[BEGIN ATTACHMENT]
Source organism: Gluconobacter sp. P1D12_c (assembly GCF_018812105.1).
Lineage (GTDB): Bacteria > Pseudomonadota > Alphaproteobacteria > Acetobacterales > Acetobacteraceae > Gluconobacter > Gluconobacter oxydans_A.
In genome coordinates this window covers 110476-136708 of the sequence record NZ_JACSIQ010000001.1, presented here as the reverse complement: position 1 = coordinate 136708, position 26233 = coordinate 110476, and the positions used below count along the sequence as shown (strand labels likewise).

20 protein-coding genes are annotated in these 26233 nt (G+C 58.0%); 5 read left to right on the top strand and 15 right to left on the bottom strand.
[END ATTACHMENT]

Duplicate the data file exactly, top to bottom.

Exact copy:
Source organism: Gluconobacter sp. P1D12_c (assembly GCF_018812105.1).
Lineage (GTDB): Bacteria > Pseudomonadota > Alphaproteobacteria > Acetobacterales > Acetobacteraceae > Gluconobacter > Gluconobacter oxydans_A.
In genome coordinates this window covers 110476-136708 of the sequence record NZ_JACSIQ010000001.1, presented here as the reverse complement: position 1 = coordinate 136708, position 26233 = coordinate 110476, and the positions used below count along the sequence as shown (strand labels likewise).

20 protein-coding genes are annotated in these 26233 nt (G+C 58.0%); 5 read left to right on the top strand and 15 right to left on the bottom strand.